Lynda V. Mapes is a reporter at the Seattle Times, where she specializes in coverage of the environment. Over the course of her career she has won numerous awards, including the international 2019 and 2012 Kavli gold award for science journalism from the American Association for the Advancement of Science, the world’s largest professional science association. She has written five books, including Elwha, a River Reborn about the largest dam removal project ever in history and the effort to revive a wilderness watershed in Washington’s Olympic National Park, and its once legendary salmon runs. In 2013-14 Lynda was awarded a 9-month Knight fellowship in Science Journalism at MIT. In 2014-15, she was a Bullard Fellow at the Harvard Forest, exploring the human and natural history of a single, 100-year old oak to write Witness Tree, published by the University of Washington Press in 2019. Her forthcoming book on the southern resident orca whales’ struggle to survive will be published by the Mountaineers Books in spring of 2021. In addition to her staff position as lead environment reporter at the Seattle Times, Lynda is an associate of the Harvard Forest of Harvard University, in Petersham, MA. She was recognized by NOAA Fisheries in 2016 with the prestigious Dr. Nancy Foster Habitat Conservation Award for her reporting on fish and habitat. She lives in Seattle.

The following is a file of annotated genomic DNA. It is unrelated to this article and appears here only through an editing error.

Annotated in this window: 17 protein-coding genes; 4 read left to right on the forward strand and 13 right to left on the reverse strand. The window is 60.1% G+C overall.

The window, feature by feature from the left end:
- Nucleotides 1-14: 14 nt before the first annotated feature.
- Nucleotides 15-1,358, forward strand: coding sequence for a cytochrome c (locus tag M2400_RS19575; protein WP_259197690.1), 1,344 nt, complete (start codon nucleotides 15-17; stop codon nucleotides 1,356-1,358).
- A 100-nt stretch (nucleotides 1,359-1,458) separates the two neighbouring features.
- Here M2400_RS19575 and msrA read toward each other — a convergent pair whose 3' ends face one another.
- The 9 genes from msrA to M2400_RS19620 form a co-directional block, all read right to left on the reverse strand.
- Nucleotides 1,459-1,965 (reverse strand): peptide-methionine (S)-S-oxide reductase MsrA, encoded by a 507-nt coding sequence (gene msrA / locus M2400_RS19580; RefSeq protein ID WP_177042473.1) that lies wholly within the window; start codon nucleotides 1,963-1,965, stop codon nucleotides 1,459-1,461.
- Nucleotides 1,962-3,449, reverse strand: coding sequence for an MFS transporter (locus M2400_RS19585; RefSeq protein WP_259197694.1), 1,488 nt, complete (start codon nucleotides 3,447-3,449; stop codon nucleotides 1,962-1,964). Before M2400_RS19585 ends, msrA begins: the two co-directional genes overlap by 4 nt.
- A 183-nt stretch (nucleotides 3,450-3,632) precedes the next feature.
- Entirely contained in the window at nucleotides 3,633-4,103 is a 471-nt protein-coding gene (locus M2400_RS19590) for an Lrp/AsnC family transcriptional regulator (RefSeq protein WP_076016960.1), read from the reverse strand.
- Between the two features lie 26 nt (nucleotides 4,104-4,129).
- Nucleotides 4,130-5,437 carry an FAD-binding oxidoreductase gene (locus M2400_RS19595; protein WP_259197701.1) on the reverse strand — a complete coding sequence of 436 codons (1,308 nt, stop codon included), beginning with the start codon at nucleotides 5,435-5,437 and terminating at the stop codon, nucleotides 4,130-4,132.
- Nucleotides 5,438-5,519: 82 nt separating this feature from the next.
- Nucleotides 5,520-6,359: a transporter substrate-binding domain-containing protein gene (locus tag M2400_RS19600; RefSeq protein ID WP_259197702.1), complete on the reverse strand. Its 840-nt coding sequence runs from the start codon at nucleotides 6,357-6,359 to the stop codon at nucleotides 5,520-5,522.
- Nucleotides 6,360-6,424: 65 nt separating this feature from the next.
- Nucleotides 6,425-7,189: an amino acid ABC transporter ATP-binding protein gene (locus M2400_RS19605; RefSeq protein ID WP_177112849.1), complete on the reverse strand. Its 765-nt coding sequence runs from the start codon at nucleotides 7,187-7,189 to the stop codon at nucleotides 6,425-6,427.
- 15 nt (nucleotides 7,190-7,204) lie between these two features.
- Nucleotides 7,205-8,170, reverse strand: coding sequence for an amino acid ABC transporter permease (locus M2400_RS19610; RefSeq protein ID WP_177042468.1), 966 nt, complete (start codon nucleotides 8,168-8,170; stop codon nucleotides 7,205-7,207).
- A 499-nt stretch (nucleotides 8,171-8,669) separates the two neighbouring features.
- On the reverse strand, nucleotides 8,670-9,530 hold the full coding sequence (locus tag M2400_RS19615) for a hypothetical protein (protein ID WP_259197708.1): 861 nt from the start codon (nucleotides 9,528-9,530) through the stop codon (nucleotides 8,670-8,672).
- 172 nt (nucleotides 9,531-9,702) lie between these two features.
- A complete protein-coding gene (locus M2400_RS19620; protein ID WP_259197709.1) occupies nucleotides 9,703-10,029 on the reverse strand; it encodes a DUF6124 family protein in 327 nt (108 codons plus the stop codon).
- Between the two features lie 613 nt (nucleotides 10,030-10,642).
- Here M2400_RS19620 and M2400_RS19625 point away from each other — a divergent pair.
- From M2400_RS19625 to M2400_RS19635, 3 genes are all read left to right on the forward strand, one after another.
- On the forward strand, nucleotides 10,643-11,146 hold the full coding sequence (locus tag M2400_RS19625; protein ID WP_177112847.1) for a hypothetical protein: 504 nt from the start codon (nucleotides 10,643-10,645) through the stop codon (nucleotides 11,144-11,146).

In what ways does nature inspire or inform your work?
Nature is at the heart of every story I write, long or short. Plants and animals and forces of nature I think say things more purely, and with more immediacy than people; we don’t struggle with judgment in the same way with their witness. In this way, animals, plants, and ecosystems are the most vivid sources by which to probe and communicate the state of our shared world.
What does it mean to you to be part of a thriving ecosystem?
To me a thriving ecosystem is one that is alive and functions independently and abundantly, free of human input or influence. Such an ecosystem can be utilized by plants and animals of every sort, including humans, for sustenance and inspiration. Such an ecosystem is present in all of its cycles of renewal, senescence and decay and is driven by its own cycles and laws. To be part of a thriving ecosystem is to know it intimately, to appreciate its genius and respect its teachings. This is knowledge that is earned through observation, study, and questing for the stories heard only through intimacy and with patience.
Lynda’s photograph taken under NOAA permit 21345, courtesy Steve Ringman/The Seattle Times